The Land of the Gnomes

Wrocław nad Odrą.

I’m totally sure that in this post, every person will be able to find something interesting for him or her, as what I am going to do right now is to drop a couple of lines to pay tribute to those remains of romance, that trifling beauty and endearing absurdity that we still can find in Europe in the age of haughty urbanization and omnivorous globalization.  More precisely – I will write about one of the most fascinating places in Europe – no less than a city inhabited by gnomes.

I can’t guarantee that this place wouldn’t have gone past me unnoticed if I were not the one who was going to study there in the near future. This city is situated in Central Europe, being sharp enough – in Poland, and more dead – Lower Silesia. It is called Wroclaw. It has several names, such as ‘Venice of Poland’ (there are five rivers and over 100 bridges in the city), and ‘the City of Gnomes’. It is the place where the past and the present meet each other to have a couple of glasses of maty honey beer with herbs under the excuse of drinking the future’s good health.

Wroclaw was established in the 10th century but the name of Silesia was first mentioned in 98 AD and quite naturally is overgrown with a multitude of various myths and legends and a lot of them of course are connected with Wroclaw – Lower Silesia’s capital city. I must admit that first I thought that the presence of gnomes in this city had something to do with those legends but as I tried to dig deeper I found out I was wrong.

In fact, you could hardly find any of the cute little sculptures of gnomes, made of bronze of course, untill the beginning of the third millennium. These fairy-tale mates started to invade the streets of Wroclaw only in 2005 thanks to Tomasz Moczek’s mother who had given birth to Tomasz Moczek who actually created the first echelon of tiny invaders. Some of the sculptures were commissioned by the City Council and some by local businesses but all the above-mentioned institutions have failed to keep the sum total of the leprechauns’ brothers from reaching 123, the number which is permanently growing (and while you’ve been busy reading this, the 124th gnome is very likely to have been placed).

GnomeYou might fairly ask – why Wroclaw? Gnomes have been always associated with Zürich. Yes, but there are two reasons why Wroclaw is privileged with the title of the City of Gnomes. The first one – who cares about Zürich? The second –  the forefathers of the modern bronze gnomes appeared in Wroclaw in the 1980s where they were printed on walls by members of  the Orange Alternative Movement. It was a bright remarkable political organisation founded by a student of the University of Wroclaw – Waldemar Fydrych, primarily known as Major. He and his followers preferred to express their anti-communist ideas through graffiti and various ‘silly’ demonstrations. As over night they used to find their anti-government graffiti covered by communist stain, they began to paint gnomes on places of the covered graffiti. It was impossible for the authorities to put the activists under arrest for such an inoffensive harmless thing. But still it worked for Fydrych – the gnomes drew more and more attention to the number of anti-government slogans that had been hidden. Consequently, along with some others, this movement of gnomes contributed in the Communist era facing the final curtain. Thus it turned out to be one of the funniest manifestations of protest ever, and of course, couldn’t help becoming the city’s symbol.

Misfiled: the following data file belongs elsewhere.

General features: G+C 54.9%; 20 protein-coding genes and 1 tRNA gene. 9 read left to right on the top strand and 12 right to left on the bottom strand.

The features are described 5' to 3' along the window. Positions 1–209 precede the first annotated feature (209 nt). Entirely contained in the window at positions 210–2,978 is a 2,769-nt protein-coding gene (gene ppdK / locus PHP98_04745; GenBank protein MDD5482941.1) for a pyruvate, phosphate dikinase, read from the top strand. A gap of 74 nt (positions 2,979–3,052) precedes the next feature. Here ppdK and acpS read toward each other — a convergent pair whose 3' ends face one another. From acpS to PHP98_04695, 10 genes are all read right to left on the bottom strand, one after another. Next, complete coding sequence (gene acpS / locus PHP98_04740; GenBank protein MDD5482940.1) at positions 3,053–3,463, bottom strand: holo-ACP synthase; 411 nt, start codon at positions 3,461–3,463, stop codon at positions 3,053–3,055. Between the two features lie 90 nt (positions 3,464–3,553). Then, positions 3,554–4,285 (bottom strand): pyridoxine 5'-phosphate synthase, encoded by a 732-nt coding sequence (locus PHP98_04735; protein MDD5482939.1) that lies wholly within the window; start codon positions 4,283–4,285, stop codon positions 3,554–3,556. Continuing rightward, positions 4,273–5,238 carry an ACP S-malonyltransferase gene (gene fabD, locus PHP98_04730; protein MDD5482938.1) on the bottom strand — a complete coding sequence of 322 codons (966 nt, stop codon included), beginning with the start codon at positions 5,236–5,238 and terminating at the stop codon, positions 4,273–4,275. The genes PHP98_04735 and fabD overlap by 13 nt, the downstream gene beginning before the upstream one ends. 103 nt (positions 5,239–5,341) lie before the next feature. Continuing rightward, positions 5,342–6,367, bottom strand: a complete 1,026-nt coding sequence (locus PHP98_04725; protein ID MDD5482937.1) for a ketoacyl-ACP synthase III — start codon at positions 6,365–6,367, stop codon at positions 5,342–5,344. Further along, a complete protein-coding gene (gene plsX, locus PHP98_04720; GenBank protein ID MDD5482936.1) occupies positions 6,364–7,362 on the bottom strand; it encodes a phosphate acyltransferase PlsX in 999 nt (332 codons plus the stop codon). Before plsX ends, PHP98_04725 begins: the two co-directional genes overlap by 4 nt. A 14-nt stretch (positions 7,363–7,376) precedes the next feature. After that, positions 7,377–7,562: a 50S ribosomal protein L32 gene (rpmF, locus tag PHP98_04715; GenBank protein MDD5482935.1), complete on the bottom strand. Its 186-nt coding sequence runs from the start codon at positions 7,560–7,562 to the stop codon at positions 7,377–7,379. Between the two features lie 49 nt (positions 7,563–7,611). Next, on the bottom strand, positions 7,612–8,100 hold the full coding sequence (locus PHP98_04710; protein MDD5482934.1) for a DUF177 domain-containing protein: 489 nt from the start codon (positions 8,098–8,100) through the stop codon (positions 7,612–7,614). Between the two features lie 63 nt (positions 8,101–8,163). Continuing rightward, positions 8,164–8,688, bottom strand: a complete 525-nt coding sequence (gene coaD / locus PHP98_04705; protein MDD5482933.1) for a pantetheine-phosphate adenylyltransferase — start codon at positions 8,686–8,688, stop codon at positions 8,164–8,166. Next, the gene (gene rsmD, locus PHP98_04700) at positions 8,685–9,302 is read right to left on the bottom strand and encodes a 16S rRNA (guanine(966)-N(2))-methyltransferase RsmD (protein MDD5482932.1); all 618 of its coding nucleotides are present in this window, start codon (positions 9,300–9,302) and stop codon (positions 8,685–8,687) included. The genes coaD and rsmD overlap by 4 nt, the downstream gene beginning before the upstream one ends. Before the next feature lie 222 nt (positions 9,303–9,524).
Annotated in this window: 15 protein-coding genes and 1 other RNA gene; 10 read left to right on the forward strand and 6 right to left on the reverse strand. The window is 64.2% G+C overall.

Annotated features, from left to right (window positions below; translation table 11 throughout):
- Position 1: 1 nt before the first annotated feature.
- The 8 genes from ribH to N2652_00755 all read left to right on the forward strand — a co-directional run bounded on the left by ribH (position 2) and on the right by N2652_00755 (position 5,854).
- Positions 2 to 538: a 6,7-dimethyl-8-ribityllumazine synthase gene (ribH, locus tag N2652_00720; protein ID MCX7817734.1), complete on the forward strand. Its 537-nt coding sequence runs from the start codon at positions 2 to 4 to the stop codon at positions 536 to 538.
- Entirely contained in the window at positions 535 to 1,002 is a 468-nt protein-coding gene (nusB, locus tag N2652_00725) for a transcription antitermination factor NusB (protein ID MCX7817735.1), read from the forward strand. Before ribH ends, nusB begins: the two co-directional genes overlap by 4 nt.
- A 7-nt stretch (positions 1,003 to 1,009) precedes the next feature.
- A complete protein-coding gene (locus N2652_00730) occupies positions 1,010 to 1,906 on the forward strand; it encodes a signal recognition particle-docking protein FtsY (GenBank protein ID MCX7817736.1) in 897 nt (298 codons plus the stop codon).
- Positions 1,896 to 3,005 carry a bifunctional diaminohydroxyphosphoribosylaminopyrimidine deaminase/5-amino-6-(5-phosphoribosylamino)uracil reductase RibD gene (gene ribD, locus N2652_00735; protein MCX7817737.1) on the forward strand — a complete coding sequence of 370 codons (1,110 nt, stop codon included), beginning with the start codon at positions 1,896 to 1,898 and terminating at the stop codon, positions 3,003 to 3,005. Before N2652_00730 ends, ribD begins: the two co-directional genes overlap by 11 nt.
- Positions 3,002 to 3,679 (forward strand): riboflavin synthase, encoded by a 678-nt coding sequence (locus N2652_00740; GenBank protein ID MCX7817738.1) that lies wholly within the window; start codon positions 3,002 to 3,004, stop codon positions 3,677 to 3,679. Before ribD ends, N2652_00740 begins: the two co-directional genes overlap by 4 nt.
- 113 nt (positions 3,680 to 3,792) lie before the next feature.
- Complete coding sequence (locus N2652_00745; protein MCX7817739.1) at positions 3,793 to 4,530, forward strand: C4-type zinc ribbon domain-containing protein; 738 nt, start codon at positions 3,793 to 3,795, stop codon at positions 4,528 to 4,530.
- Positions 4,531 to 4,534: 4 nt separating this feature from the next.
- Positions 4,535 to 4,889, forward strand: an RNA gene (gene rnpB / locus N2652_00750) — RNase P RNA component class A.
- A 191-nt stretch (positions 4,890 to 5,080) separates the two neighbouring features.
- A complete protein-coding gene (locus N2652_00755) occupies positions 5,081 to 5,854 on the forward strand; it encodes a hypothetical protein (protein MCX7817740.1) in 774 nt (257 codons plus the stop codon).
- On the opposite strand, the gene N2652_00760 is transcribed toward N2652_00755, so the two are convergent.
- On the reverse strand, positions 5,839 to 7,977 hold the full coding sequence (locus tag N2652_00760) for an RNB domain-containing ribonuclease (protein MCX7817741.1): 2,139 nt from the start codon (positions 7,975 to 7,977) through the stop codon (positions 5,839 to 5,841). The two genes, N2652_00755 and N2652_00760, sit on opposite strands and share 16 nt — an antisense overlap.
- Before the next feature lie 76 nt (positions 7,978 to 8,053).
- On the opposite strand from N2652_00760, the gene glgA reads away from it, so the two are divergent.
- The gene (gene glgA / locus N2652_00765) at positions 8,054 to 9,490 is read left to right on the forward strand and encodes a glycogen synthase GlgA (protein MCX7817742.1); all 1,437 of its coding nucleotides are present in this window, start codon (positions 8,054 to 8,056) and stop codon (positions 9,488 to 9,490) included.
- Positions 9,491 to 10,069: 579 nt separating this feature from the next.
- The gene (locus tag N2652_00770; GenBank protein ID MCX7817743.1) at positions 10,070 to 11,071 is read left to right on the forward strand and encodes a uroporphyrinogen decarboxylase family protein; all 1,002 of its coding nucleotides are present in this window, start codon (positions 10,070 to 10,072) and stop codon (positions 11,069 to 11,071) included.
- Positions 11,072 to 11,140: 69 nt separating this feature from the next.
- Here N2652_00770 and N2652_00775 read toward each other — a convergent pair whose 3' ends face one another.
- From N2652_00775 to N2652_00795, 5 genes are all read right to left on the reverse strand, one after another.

Every one of them has his or her or their own story to tell.  There might not be two gnomes who would look the same but every respectable dwarf (hopefully they will not take this word as offence as for sure all of them know that being called a dwarf is without a doubt nowhere as horrible as tautology) wears a magnificent bonnet. The gnomes have a full right to be considered citizens of Wroclaw and moreover they are its symbols, guards and talismans. You can meet them literally everywhere  – above the windowsills, on the lantern polls and letter-boxes. Wroclaw gnomes can also be detected right under your feet sticking out from the depths of the dungeons. Among all the variety of  these good-natured creatures with long beards there are a football fan (of course he supports Silesia), a very full gourmet, a sleepy guard of the entrance to the dwarfs’ village, a cinema lover, a washer on the bank of the Oder, a prisoner and a postman. There are even two Sisyphuses pushing the ball from the opposite sides (not too clever, is it?).  Ah! And of course don’t forget to give alms to the the needy gnomes – the blind, the deaf and the lame – who are always eager for your help on the main square of the city, Rynek. You are completely wrong if you do assume that you will not have to toil a bit in order to find a gnome. I have no need to remind you but I will – no noble gnome is anywhere easy to find, that’s for sure.

It is a pure pleasure for me to realize that this sort of things still exists in Europe, that we still can experience some minutes of magic amongst our steel and glass jungle. I’d give a lot for a couple of minutes in a fairy-tale and I’m endlessly happy that there is at least one and it’s free. I’m convinced that these wee gnomes make the world better and while looking for them in Wroclaw we at least can do no harm. Wandering around the places like this, I suppose you feel the stream of life losing its velocity…

Thank you very much indeed for reading up to the end and, as a good friend of mine says, stay tuned!

R. A. O’Rayne